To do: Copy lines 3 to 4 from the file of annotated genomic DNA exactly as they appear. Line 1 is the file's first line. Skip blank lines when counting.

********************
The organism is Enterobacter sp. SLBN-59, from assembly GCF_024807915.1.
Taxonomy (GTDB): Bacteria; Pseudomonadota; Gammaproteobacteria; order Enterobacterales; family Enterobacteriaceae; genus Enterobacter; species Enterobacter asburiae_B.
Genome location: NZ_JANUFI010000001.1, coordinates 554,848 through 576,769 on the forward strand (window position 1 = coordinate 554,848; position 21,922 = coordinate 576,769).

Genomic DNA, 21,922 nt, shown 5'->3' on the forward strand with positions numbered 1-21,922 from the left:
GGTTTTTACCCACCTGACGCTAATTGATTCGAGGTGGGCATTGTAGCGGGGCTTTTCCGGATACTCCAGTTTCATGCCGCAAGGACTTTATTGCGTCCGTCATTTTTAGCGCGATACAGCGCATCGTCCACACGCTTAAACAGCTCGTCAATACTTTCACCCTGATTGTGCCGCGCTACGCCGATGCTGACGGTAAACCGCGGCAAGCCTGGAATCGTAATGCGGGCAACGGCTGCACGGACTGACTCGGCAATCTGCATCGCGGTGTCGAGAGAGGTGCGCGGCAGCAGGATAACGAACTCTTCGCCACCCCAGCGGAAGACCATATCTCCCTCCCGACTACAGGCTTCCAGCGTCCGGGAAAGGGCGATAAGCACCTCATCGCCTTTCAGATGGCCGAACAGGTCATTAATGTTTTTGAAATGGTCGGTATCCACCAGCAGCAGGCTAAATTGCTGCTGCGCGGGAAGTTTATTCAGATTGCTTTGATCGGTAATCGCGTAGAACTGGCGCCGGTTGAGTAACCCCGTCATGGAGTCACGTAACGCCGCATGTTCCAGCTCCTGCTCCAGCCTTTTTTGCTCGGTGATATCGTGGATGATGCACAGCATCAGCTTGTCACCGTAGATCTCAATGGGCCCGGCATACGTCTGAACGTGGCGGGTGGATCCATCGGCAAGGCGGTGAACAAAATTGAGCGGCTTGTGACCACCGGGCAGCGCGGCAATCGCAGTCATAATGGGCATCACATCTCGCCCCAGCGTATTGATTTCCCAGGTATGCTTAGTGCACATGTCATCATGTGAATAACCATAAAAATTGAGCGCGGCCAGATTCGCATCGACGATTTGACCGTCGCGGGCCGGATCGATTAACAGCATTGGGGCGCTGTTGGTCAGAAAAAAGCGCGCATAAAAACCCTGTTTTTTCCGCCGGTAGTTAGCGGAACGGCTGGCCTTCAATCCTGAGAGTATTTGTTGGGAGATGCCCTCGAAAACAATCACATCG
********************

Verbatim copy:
Genome location: NZ_JANUFI010000001.1, coordinates 554,848 through 576,769 on the forward strand (window position 1 = coordinate 554,848; position 21,922 = coordinate 576,769).

Genomic DNA, 21,922 nt, shown 5'->3' on the forward strand with positions numbered 1-21,922 from the left: